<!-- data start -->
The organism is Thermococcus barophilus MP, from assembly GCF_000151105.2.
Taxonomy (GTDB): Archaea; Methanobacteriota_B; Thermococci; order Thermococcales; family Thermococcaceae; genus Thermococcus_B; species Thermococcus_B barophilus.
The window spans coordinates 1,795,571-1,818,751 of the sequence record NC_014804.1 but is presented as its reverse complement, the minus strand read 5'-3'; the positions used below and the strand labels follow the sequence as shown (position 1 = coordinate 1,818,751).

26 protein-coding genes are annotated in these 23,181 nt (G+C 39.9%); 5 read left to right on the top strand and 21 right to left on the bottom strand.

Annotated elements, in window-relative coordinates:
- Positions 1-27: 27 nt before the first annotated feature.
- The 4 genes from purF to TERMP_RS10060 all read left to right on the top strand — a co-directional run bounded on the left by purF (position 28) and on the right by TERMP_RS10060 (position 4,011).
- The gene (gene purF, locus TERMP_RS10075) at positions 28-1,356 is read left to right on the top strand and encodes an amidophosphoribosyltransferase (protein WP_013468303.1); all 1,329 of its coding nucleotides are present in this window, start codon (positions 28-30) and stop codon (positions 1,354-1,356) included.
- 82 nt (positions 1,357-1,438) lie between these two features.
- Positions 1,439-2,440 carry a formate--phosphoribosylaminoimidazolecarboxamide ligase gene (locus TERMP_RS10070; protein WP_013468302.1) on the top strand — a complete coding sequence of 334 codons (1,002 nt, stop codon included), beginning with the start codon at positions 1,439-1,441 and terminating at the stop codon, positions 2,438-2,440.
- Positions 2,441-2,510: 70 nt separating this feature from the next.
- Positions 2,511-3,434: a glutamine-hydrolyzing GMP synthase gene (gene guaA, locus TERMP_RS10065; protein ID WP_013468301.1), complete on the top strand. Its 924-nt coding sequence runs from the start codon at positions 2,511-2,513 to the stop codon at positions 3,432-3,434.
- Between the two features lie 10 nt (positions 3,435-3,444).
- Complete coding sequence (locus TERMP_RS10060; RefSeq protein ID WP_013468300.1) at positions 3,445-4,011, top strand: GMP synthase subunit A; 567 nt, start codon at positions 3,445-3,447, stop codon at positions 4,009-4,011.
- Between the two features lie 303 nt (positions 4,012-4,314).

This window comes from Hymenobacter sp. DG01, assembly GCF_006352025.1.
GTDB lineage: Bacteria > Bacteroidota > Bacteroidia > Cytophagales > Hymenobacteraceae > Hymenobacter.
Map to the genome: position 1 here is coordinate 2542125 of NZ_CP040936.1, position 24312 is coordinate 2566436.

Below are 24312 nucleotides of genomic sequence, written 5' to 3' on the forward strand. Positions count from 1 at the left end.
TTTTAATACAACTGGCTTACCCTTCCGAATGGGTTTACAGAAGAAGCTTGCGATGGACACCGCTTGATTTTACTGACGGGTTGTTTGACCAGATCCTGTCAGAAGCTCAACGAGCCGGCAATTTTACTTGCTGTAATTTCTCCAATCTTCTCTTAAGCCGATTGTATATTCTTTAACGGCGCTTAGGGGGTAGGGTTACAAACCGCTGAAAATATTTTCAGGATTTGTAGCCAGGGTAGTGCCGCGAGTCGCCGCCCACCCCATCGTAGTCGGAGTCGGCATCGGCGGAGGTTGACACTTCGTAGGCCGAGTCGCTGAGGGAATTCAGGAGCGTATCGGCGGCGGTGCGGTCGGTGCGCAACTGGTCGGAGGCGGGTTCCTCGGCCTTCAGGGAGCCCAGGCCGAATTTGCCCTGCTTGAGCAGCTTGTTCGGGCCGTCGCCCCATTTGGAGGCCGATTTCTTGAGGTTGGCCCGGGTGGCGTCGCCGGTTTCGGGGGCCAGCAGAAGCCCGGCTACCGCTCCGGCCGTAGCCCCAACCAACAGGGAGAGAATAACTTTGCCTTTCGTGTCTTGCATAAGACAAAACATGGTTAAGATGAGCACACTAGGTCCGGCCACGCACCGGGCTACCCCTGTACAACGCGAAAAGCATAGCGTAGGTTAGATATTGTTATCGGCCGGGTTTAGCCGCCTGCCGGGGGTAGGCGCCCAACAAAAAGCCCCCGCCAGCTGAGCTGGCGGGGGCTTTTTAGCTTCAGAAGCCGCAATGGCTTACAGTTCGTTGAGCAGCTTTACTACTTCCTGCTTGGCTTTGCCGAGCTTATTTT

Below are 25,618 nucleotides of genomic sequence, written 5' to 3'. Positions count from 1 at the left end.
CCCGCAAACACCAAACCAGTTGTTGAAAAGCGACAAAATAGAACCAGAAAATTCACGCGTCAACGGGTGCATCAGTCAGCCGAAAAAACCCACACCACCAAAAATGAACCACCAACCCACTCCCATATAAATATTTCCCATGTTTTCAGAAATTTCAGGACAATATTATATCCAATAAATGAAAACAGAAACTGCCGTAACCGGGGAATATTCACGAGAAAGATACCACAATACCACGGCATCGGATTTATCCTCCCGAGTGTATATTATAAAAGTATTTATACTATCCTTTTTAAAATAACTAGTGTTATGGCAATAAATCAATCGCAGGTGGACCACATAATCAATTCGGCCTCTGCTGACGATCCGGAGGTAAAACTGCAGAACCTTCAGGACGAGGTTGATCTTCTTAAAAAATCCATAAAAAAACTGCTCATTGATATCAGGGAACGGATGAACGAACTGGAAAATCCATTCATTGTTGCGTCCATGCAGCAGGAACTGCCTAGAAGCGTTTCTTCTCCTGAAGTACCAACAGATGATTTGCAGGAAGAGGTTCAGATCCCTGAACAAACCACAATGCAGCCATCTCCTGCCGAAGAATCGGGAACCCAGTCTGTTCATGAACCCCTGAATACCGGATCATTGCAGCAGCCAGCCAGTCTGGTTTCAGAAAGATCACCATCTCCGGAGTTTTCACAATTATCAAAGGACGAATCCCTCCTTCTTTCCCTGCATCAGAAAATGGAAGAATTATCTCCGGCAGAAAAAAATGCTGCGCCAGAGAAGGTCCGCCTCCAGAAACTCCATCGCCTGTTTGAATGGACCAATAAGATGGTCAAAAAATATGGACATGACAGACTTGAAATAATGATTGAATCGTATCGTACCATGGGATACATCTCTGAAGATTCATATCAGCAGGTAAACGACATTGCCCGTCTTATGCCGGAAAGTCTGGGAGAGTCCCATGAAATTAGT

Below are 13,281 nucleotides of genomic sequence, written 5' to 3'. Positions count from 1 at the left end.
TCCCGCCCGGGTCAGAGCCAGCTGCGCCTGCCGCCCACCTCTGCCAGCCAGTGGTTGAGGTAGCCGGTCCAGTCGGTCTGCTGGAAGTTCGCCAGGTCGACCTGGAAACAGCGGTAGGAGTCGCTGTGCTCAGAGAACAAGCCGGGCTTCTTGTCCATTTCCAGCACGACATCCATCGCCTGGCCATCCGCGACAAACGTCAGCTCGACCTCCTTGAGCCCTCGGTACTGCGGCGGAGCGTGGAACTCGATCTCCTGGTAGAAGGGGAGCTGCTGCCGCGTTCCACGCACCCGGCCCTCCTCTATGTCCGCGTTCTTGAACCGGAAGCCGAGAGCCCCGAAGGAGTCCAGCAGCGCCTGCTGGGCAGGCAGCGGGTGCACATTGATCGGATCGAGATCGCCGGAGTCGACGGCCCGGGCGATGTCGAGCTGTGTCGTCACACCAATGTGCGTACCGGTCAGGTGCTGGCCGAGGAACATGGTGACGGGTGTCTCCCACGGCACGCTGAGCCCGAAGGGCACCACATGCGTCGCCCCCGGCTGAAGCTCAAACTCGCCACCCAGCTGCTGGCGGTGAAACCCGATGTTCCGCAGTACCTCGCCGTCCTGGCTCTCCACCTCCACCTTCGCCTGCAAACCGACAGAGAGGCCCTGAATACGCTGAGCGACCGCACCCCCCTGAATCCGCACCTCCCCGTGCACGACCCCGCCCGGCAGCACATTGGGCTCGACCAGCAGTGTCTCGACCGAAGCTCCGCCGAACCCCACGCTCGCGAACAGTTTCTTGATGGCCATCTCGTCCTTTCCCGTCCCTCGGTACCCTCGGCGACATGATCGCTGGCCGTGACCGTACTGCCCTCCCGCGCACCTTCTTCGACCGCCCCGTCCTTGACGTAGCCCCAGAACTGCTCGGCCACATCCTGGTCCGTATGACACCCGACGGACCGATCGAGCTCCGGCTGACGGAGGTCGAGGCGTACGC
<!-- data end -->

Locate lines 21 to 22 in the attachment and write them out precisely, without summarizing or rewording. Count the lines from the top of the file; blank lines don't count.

Below are 25,618 nucleotides of genomic sequence, written 5' to 3'. Positions count from 1 at the left end.
CCCGCAAACACCAAACCAGTTGTTGAAAAGCGACAAAATAGAACCAGAAAATTCACGCGTCAACGGGTGCATCAGTCAGCCGAAAAAACCCACACCACCAAAAATGAACCACCAACCCACTCCCATATAAATATTTCCCATGTTTTCAGAAATTTCAGGACAATATTATATCCAATAAATGAAAACAGAAACTGCCGTAACCGGGGAATATTCACGAGAAAGATACCACAATACCACGGCATCGGATTTATCCTCCCGAGTGTATATTATAAAAGTATTTATACTATCCTTTTTAAAATAACTAGTGTTATGGCAATAAATCAATCGCAGGTGGACCACATAATCAATTCGGCCTCTGCTGACGATCCGGAGGTAAAACTGCAGAACCTTCAGGACGAGGTTGATCTTCTTAAAAAATCCATAAAAAAACTGCTCATTGATATCAGGGAACGGATGAACGAACTGGAAAATCCATTCATTGTTGCGTCCATGCAGCAGGAACTGCCTAGAAGCGTTTCTTCTCCTGAAGTACCAACAGATGATTTGCAGGAAGAGGTTCAGATCCCTGAACAAACCACAATGCAGCCATCTCCTGCCGAAGAATCGGGAACCCAGTCTGTTCATGAACCCCTGAATACCGGATCATTGCAGCAGCCAGCCAGTCTGGTTTCAGAAAGATCACCATCTCCGGAGTTTTCACAATTATCAAAGGACGAATCCCTCCTTCTTTCCCTGCATCAGAAAATGGAAGAATTATCTCCGGCAGAAAAAAATGCTGCGCCAGAGAAGGTCCGCCTCCAGAAACTCCATCGCCTGTTTGAATGGACCAATAAGATGGTCAAAAAATATGGACATGACAGACTTGAAATAATGATTGAATCGTATCGTACCATGGGATACATCTCTGAAGATTCATATCAGCAGGTAAACGACATTGCCCGTCTTATGCCGGAAAGTCTGGGAGAGTCCCATGAAATTAGT